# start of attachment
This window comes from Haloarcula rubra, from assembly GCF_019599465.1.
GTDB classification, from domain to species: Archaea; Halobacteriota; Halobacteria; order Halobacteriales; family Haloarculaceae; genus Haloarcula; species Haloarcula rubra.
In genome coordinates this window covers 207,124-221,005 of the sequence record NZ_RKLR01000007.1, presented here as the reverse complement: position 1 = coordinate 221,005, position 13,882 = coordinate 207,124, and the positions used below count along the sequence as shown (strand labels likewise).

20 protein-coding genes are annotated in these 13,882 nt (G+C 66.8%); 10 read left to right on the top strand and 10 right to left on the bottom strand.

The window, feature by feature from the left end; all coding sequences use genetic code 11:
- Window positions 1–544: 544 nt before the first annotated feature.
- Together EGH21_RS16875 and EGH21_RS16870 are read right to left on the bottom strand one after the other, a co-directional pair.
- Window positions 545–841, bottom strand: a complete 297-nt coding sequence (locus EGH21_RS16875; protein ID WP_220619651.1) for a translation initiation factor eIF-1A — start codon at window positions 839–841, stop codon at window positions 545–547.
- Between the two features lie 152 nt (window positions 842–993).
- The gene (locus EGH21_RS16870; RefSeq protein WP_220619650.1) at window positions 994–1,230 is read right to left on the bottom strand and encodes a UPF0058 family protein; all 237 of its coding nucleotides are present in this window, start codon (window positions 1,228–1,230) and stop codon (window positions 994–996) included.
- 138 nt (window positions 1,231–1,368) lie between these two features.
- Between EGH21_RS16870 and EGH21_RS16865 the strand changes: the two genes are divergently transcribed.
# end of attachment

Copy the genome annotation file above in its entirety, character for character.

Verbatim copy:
This window comes from Haloarcula rubra, from assembly GCF_019599465.1.
GTDB classification, from domain to species: Archaea; Halobacteriota; Halobacteria; order Halobacteriales; family Haloarculaceae; genus Haloarcula; species Haloarcula rubra.
In genome coordinates this window covers 207,124-221,005 of the sequence record NZ_RKLR01000007.1, presented here as the reverse complement: position 1 = coordinate 221,005, position 13,882 = coordinate 207,124, and the positions used below count along the sequence as shown (strand labels likewise).

20 protein-coding genes are annotated in these 13,882 nt (G+C 66.8%); 10 read left to right on the top strand and 10 right to left on the bottom strand.

The window, feature by feature from the left end; all coding sequences use genetic code 11:
- Window positions 1–544: 544 nt before the first annotated feature.
- Together EGH21_RS16875 and EGH21_RS16870 are read right to left on the bottom strand one after the other, a co-directional pair.
- Window positions 545–841, bottom strand: a complete 297-nt coding sequence (locus EGH21_RS16875; protein ID WP_220619651.1) for a translation initiation factor eIF-1A — start codon at window positions 839–841, stop codon at window positions 545–547.
- Between the two features lie 152 nt (window positions 842–993).
- The gene (locus EGH21_RS16870; RefSeq protein WP_220619650.1) at window positions 994–1,230 is read right to left on the bottom strand and encodes a UPF0058 family protein; all 237 of its coding nucleotides are present in this window, start codon (window positions 1,228–1,230) and stop codon (window positions 994–996) included.
- 138 nt (window positions 1,231–1,368) lie between these two features.
- Between EGH21_RS16870 and EGH21_RS16865 the strand changes: the two genes are divergently transcribed.